Reverse/forward voltage explained?


i am looking to buy some LED's for an upcoming project but I have been confused by the terms reverse voltage and forward voltage.

Which one reffers to the voltage required if the LEd is corrected in the right way.

for example, buying some LED's from ebay it saisd this
"Forward Voltage typ/max: 2.2V/2.8V
Reverse Voltage: 5V "

Does that mean with the LED connected (anode positive and cathode negative) i would need 5volts of power? or would i need 2.2/2.8volts?


The FORWARD voltage is the volt drop through the LED, when the nominal current is flowing, when the ANODE is more positve than the CATHODE. Here, you will see betwen 2.2 and 2.8V in normal operation.

REVERSE voltage is the maximum the LED can stand the other way round without damage.

as someone who found this on a google search, this answer is flipping awesome and clear, thankyou!

Your welcome ;-)

recordmasta001 (author)  steveastrouk3 years ago
So how do i determine what voltage power supply to use for the LEDS?
As steveastrouk points out,
The Power supply needs to be greater then the forward voltage plus
an extra minimum of two more volts.   Six or nine volts are favorite values.
You must plan to put a resistor in series with the LED.
Pay attention, not to exceed the recommended LED current,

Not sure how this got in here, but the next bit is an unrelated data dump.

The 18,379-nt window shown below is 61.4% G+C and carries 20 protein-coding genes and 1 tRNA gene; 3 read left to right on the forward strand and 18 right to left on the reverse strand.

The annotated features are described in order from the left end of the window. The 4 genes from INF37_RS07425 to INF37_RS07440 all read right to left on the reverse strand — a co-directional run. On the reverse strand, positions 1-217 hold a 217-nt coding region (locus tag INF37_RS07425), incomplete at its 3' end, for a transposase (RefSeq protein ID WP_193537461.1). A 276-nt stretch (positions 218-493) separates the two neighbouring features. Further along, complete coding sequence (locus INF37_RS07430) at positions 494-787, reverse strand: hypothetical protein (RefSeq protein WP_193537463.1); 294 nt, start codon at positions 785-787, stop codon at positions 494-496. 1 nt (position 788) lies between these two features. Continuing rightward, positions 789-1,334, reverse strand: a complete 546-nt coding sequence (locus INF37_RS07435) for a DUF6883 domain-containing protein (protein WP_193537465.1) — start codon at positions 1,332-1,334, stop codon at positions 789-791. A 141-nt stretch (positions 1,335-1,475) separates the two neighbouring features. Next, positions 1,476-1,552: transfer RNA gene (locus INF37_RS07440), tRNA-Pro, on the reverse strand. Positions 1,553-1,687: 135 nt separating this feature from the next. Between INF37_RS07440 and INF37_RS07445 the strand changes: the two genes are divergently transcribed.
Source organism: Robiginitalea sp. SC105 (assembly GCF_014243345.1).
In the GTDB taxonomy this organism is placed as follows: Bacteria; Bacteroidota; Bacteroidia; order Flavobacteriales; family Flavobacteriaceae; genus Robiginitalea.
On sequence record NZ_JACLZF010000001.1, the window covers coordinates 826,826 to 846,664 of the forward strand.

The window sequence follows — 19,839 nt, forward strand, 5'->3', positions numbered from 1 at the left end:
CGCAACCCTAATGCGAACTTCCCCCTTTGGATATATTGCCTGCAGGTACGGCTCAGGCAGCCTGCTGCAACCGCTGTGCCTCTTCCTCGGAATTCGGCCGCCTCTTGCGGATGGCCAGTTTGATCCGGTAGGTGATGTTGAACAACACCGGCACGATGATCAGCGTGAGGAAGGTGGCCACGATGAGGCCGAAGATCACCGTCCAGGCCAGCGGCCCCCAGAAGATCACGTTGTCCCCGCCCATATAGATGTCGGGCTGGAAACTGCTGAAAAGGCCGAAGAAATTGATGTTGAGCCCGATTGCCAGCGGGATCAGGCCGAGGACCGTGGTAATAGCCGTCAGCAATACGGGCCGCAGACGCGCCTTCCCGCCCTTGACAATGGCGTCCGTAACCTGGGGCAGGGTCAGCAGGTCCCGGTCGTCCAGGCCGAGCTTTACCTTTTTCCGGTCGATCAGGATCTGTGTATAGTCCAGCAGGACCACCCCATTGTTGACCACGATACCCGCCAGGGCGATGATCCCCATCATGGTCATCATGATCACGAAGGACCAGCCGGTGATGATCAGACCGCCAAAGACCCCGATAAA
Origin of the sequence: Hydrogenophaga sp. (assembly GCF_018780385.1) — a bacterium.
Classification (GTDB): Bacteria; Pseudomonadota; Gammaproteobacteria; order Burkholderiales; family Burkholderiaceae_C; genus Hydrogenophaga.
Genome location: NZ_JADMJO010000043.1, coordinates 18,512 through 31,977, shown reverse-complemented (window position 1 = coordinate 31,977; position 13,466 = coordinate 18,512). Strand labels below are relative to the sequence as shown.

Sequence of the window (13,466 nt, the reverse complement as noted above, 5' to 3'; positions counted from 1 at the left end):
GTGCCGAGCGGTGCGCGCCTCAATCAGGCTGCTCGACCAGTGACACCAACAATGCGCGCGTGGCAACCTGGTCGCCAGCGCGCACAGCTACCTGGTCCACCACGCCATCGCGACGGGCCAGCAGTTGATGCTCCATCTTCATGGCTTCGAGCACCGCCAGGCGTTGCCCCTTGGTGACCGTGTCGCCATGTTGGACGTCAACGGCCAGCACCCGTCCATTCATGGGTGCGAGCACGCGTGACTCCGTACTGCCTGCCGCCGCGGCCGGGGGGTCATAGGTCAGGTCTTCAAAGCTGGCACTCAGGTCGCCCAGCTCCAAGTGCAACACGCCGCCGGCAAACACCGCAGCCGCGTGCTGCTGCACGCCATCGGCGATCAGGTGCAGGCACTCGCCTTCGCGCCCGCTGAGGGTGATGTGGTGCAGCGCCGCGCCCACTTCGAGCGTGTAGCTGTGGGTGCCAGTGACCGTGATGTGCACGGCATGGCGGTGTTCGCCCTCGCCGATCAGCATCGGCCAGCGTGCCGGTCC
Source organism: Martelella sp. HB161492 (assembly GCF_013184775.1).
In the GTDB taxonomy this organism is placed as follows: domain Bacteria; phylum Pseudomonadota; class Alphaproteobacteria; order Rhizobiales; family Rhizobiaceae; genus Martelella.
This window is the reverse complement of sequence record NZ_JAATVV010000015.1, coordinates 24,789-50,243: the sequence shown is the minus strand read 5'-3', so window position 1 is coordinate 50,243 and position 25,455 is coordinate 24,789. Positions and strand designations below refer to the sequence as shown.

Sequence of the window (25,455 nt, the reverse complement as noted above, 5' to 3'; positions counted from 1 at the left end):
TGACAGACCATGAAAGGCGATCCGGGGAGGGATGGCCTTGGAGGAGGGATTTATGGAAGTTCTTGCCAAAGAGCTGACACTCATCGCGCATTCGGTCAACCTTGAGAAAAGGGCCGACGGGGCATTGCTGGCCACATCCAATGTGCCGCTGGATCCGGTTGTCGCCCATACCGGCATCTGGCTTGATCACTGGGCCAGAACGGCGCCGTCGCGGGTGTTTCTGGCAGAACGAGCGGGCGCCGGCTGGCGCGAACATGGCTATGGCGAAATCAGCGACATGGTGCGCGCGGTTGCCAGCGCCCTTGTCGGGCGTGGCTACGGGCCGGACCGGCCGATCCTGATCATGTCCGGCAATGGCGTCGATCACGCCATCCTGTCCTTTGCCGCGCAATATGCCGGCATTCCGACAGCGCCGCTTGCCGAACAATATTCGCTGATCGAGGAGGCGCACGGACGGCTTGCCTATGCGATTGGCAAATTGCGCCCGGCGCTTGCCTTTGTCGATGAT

or the longevity will be cut down fast !
Take the FORWARD voltage, as the critical parameter and the rated forward current.

The rest depends on how many you want to deploy, and what voltage you have available to drive them.

You've seen this picture:

Because that's usually part of the story of the diode, a graph of current versus voltage, the so-called i-v characteristic.  Forward voltage and current are on the right hand side of this graph, and reverse voltage and breakdown are shown on the left hand side.

If you feel up to it,  you can even read the section of the article on diodes that refers to this graph, here:

Anyway, mostly I just wanted you to see the picture, because the folkore of diodes is really incomplete without it.  It's part of the story, and I'd feel like I wasn't really doing my job, as an educator, or storyteller,  if I didn't at least show you the picture.